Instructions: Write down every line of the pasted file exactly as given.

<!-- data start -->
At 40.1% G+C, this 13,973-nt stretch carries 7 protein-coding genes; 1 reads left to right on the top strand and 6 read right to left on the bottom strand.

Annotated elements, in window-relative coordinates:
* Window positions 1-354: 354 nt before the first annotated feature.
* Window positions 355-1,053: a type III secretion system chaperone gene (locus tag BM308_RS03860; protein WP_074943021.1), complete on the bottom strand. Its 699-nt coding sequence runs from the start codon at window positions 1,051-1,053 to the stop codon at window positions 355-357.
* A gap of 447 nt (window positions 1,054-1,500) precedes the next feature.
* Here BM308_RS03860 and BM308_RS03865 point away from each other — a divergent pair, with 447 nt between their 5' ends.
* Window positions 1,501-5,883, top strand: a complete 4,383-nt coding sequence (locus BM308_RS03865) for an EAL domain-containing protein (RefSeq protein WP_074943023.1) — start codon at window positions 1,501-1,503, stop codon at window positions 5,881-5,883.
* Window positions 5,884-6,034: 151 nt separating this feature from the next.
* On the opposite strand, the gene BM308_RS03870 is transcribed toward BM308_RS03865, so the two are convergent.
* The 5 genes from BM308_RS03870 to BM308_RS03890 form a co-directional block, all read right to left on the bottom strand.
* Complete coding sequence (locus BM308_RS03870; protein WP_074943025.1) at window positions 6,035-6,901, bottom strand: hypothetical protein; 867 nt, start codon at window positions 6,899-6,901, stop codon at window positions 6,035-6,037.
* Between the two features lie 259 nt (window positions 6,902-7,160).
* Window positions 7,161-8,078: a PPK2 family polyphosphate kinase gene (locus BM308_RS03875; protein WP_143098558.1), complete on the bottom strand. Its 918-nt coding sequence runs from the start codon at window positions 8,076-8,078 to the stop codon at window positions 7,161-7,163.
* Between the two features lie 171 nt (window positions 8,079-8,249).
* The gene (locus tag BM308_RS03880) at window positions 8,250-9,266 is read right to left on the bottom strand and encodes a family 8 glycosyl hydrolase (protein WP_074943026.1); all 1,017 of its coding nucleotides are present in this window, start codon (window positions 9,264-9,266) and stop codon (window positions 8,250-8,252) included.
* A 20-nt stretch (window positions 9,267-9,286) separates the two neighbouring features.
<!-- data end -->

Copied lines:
At 40.1% G+C, this 13,973-nt stretch carries 7 protein-coding genes; 1 reads left to right on the top strand and 6 read right to left on the bottom strand.

Annotated elements, in window-relative coordinates:
* Window positions 1-354: 354 nt before the first annotated feature.
* Window positions 355-1,053: a type III secretion system chaperone gene (locus tag BM308_RS03860; protein WP_074943021.1), complete on the bottom strand. Its 699-nt coding sequence runs from the start codon at window positions 1,051-1,053 to the stop codon at window positions 355-357.
* A gap of 447 nt (window positions 1,054-1,500) precedes the next feature.
* Here BM308_RS03860 and BM308_RS03865 point away from each other — a divergent pair, with 447 nt between their 5' ends.
* Window positions 1,501-5,883, top strand: a complete 4,383-nt coding sequence (locus BM308_RS03865) for an EAL domain-containing protein (RefSeq protein WP_074943023.1) — start codon at window positions 1,501-1,503, stop codon at window positions 5,881-5,883.
* Window positions 5,884-6,034: 151 nt separating this feature from the next.
* On the opposite strand, the gene BM308_RS03870 is transcribed toward BM308_RS03865, so the two are convergent.
* The 5 genes from BM308_RS03870 to BM308_RS03890 form a co-directional block, all read right to left on the bottom strand.
* Complete coding sequence (locus BM308_RS03870; protein WP_074943025.1) at window positions 6,035-6,901, bottom strand: hypothetical protein; 867 nt, start codon at window positions 6,899-6,901, stop codon at window positions 6,035-6,037.
* Between the two features lie 259 nt (window positions 6,902-7,160).
* Window positions 7,161-8,078: a PPK2 family polyphosphate kinase gene (locus BM308_RS03875; protein WP_143098558.1), complete on the bottom strand. Its 918-nt coding sequence runs from the start codon at window positions 8,076-8,078 to the stop codon at window positions 7,161-7,163.
* Between the two features lie 171 nt (window positions 8,079-8,249).
* The gene (locus tag BM308_RS03880) at window positions 8,250-9,266 is read right to left on the bottom strand and encodes a family 8 glycosyl hydrolase (protein WP_074943026.1); all 1,017 of its coding nucleotides are present in this window, start codon (window positions 9,264-9,266) and stop codon (window positions 8,250-8,252) included.
* A 20-nt stretch (window positions 9,267-9,286) separates the two neighbouring features.